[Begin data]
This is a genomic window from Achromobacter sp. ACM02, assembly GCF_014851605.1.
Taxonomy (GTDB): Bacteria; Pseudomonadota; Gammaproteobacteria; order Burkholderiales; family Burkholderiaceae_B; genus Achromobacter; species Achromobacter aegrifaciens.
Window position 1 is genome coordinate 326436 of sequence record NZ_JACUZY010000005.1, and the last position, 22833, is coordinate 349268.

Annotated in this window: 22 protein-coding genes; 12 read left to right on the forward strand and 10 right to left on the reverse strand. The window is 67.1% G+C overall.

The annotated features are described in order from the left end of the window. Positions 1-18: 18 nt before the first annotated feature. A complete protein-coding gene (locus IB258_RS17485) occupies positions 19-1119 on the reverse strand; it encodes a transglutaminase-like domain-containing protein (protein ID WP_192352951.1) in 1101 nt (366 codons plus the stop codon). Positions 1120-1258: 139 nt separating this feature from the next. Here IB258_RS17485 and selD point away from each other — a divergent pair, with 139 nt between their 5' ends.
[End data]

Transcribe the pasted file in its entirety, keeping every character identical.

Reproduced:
This is a genomic window from Achromobacter sp. ACM02, assembly GCF_014851605.1.
Taxonomy (GTDB): Bacteria; Pseudomonadota; Gammaproteobacteria; order Burkholderiales; family Burkholderiaceae_B; genus Achromobacter; species Achromobacter aegrifaciens.
Window position 1 is genome coordinate 326436 of sequence record NZ_JACUZY010000005.1, and the last position, 22833, is coordinate 349268.

Annotated in this window: 22 protein-coding genes; 12 read left to right on the forward strand and 10 right to left on the reverse strand. The window is 67.1% G+C overall.

The annotated features are described in order from the left end of the window. Positions 1-18: 18 nt before the first annotated feature. A complete protein-coding gene (locus IB258_RS17485) occupies positions 19-1119 on the reverse strand; it encodes a transglutaminase-like domain-containing protein (protein ID WP_192352951.1) in 1101 nt (366 codons plus the stop codon). Positions 1120-1258: 139 nt separating this feature from the next. Here IB258_RS17485 and selD point away from each other — a divergent pair, with 139 nt between their 5' ends.